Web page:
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Payments for Ecosystem Services: Can we kill two birds with one stone? Insights from a Natural Field Experiment in Madagascar

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  • Sophie Clot
  • Fano Andriamahefazafy
  • Gilles Grolleau
  • Lisette Ibanez
  • Philippe Méral

Abstract

The explicit assumption underlying Payments for Ecosystem Services (PES) is that offering payments that are at least equal to individual’s opportunity cost will establish individuals’ participation. At the same time, that payment should act as a substitution within landowners’ global income, making environmental conservation compatible with economic development goals, and suitable for win-win policy. This partially acts under the more general hypothesis of money fungibility built-in neoclassical economic premise. Meanwhile, behavioural economics demonstrate that individuals track their financial activities using a set of cognitive labels depending to the context in which it was obtained, each of which being associated with a different marginal propensity to consume. Based on a ‘Humans’ vs. ‘Econs’ approach, we test the effect of income’s origin (‘Low effort’ based money vs. ‘High effort’ based money) on spending decisions (Necessity vs. Superior goods) and pro social preferences (Contribution to a public good) within Madagascar rural areas that are potential beneficiaries of PES programs, using a natural field experiment. Our findings support that human’s behavioural responses matter and could, under some circumstances, alter environmental conservation policies.

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File URL: http://www.lameta.univ-montp1.fr/Documents/DR2014-01.pdf
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Bibliographic Info

Paper provided by LAMETA, Universtiy of Montpellier in its series Working Papers with number 14-01.

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Length: 38 pages
Date of creation: Jan 2014
Date of revision: Jan 2014
Handle: RePEc:lam:wpaper:14-01

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  1. Roland Bénabou & Jean Tirole, 2005. "Incentives and Prosocial Behavior," NBER Working Papers 11535, National Bureau of Economic Research, Inc.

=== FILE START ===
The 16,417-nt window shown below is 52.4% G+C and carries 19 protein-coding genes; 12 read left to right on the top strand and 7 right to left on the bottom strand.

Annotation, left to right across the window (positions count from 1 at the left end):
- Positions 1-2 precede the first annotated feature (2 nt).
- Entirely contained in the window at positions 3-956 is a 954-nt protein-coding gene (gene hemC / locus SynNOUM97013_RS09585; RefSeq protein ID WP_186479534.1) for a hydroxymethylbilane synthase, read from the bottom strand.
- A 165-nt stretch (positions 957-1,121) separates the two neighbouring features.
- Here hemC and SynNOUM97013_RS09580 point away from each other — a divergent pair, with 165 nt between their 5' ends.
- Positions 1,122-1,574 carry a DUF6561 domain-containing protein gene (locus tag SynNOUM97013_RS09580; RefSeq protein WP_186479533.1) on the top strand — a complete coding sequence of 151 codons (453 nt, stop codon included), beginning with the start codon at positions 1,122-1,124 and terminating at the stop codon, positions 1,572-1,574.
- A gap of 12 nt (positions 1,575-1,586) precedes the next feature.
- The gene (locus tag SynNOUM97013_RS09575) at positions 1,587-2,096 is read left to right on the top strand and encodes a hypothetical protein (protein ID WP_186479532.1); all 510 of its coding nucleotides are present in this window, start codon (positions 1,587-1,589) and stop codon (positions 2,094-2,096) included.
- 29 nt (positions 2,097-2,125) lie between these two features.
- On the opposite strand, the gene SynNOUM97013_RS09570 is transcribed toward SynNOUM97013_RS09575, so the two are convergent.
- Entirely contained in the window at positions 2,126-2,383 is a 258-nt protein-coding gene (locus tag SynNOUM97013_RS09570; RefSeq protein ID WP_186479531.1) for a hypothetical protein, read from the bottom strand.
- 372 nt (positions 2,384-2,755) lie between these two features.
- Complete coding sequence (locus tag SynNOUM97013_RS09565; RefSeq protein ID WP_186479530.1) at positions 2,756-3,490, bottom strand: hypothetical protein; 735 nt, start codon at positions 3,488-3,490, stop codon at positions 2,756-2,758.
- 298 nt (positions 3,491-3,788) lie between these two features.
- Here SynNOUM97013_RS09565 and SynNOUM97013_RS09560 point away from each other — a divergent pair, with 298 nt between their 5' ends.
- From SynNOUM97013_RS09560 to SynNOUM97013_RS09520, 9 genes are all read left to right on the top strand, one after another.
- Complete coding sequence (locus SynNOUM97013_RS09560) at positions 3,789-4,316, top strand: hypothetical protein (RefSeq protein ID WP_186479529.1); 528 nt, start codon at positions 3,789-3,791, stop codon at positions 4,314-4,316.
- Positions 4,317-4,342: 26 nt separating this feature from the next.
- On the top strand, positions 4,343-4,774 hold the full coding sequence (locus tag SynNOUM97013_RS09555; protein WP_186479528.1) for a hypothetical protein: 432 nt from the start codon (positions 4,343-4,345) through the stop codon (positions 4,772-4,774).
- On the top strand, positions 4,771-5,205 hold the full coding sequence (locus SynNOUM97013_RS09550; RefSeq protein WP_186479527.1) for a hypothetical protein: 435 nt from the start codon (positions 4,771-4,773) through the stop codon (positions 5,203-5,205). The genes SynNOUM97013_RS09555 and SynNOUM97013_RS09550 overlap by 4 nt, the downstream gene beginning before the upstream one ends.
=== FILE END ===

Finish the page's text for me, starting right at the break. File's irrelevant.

2. Bulte, Erwin H. & Lipper, Leslie & Stringer, Randy & Zilberman, David, 2008. "Payments for ecosystem services and poverty reduction: concepts, issues, and empirical perspectives," Environment and Development Economics, Cambridge University Press, vol. 13(03), pages 245-254, June.
  3. Börner, Jan & Wunder, Sven & Wertz-Kanounnikoff, Sheila & Tito, Marcos Rügnitz & Pereira, Ligia & Nascimento, Nathalia, 2010. "Direct conservation payments in the Brazilian Amazon: Scope and equity implications," Ecological Economics, Elsevier, vol. 69(6), pages 1272-1282, April.
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  7. Todd L. Cherry & Peter Frykblom & Jason F. Shogren, 2002. "Hardnose the Dictator," American Economic Review, American Economic Association, vol. 92(4), pages 1218-1221, September.
  8. Brañas-Garza, Pablo & Bucheli, Marisa & García-Muñoz, Teresa & Espinosa Alejos, María Paz, 2012. "Moral cleansing and moral licenses: experimental evidence," DFAEII Working Papers 2012-09, University of the Basque Country - Department of Foundations of Economic Analysis II.
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Cited by:
  1. Sophie Clot & Charlotte Stanton, 2014. "Present Bias in Payments for Ecosystem Services: Insights from a Behavioural Experiment in Uganda," Working Papers 14-03, LAMETA, Universtiy of Montpellier, revised Jan 2014.

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